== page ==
Health policy and management doctoral student Ms. Caroleen Quach was a “Best Poster” finalist at the nineteenth annual conference of the International Society for Pharmacoeconomics and Outcomes Research. Of the more than 1,800 poster presentations, hers was selected as one of the top 100.
Ms. Quach’s study measured the impact of colorectal cancer upon the lives of older American adults. It is one of the first population-based studies to quantify health-related quality-of-life changes from before to after colorectal cancer diagnosis for Medicare Advantage enrollees ages 65 years and older, compared to matched controls without cancer.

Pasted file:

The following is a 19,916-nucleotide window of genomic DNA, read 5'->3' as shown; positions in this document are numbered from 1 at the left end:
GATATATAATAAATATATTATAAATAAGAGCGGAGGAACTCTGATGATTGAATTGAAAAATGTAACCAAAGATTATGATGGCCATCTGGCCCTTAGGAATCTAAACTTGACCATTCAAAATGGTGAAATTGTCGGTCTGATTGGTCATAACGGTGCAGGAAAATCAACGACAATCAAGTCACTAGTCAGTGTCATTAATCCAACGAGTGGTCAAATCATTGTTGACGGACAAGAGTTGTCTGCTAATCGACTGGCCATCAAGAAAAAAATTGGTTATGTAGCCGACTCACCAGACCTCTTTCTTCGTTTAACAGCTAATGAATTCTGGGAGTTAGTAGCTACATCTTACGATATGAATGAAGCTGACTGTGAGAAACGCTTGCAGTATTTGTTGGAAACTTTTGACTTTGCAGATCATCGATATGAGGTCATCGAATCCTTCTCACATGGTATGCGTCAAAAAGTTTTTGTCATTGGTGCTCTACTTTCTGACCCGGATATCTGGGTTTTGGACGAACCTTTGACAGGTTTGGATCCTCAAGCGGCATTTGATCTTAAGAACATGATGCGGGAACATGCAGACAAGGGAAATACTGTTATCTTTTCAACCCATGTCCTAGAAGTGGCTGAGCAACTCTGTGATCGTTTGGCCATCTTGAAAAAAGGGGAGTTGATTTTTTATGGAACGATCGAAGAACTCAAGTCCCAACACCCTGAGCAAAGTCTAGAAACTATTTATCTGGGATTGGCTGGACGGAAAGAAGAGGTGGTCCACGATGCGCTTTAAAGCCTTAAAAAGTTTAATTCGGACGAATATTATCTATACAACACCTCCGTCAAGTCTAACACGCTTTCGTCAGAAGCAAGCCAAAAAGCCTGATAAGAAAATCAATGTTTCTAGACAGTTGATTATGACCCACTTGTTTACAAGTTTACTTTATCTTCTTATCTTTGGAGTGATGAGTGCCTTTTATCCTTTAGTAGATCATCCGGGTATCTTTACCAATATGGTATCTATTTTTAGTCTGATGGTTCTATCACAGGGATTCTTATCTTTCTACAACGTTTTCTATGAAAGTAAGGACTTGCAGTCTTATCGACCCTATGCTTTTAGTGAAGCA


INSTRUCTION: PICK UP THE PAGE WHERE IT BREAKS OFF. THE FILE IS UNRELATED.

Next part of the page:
“We found that despite similar activities of daily living impairment and risk for major depressive disorder in the two groups at baseline (before cancer diagnosis), patients with colorectal cancer experienced significantly greater decrements in both outcomes following diagnosis and treatment,” Ms. Quach said. “The study provides an improved understanding of cancer- and treatment-related effects to inform the development of multi-faceted interventions to support this vulnerable population — especially later-stage patients, and particularly in the six months following colorectal cancer diagnosis.”